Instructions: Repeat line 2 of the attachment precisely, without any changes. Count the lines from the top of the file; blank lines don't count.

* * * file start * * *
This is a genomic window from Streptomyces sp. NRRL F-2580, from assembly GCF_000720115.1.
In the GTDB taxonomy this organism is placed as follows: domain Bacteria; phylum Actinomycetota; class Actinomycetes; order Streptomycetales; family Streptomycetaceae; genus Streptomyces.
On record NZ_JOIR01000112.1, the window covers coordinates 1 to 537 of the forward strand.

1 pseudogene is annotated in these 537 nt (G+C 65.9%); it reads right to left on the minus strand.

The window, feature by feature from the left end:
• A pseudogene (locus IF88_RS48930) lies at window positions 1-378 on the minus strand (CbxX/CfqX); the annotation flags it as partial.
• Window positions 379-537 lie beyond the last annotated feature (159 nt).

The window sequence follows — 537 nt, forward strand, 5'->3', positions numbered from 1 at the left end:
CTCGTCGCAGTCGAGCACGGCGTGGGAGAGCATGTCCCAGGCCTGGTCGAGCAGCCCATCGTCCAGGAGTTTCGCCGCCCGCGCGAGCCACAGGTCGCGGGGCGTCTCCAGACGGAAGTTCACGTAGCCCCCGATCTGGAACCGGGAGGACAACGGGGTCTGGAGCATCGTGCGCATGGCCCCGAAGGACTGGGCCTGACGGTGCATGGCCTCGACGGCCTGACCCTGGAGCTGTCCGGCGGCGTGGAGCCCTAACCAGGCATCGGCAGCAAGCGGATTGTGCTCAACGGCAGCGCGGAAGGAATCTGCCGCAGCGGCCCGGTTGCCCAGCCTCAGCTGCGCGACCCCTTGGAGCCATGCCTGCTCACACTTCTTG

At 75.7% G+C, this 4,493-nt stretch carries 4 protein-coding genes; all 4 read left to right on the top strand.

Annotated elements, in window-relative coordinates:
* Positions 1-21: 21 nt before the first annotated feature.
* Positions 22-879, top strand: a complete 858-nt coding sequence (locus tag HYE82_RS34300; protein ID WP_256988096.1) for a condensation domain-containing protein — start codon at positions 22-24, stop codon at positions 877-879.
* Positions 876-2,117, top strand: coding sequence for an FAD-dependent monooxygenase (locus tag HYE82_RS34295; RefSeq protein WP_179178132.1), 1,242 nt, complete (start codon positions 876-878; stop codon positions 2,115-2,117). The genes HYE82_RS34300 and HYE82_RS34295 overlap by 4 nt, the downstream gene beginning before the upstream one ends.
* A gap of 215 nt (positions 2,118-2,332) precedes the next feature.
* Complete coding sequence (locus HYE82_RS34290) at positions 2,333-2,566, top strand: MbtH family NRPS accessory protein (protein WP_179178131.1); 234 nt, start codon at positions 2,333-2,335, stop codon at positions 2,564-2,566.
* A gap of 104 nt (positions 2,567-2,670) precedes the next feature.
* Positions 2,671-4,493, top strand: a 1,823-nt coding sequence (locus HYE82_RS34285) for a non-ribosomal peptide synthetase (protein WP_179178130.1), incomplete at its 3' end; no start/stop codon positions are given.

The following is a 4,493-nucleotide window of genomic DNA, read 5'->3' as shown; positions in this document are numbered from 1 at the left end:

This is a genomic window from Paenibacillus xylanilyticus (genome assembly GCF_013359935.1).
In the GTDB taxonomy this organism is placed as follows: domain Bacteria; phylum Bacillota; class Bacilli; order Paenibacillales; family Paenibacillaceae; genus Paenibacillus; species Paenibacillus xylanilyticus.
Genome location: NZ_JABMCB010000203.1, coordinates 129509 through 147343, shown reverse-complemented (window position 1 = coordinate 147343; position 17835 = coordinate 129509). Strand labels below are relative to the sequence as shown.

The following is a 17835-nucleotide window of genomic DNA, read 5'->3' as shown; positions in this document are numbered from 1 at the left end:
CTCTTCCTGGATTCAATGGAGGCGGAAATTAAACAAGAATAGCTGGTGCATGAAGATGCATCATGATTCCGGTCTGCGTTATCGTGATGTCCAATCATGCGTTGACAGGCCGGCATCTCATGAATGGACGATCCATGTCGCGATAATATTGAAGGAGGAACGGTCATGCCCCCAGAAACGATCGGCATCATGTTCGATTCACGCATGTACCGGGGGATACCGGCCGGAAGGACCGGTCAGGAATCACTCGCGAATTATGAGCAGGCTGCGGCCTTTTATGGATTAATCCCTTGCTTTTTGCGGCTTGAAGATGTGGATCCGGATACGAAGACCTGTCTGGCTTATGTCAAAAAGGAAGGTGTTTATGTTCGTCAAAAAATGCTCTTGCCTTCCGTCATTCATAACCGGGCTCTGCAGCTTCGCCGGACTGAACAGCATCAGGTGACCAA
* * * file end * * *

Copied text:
In the GTDB taxonomy this organism is placed as follows: domain Bacteria; phylum Actinomycetota; class Actinomycetes; order Streptomycetales; family Streptomycetaceae; genus Streptomyces.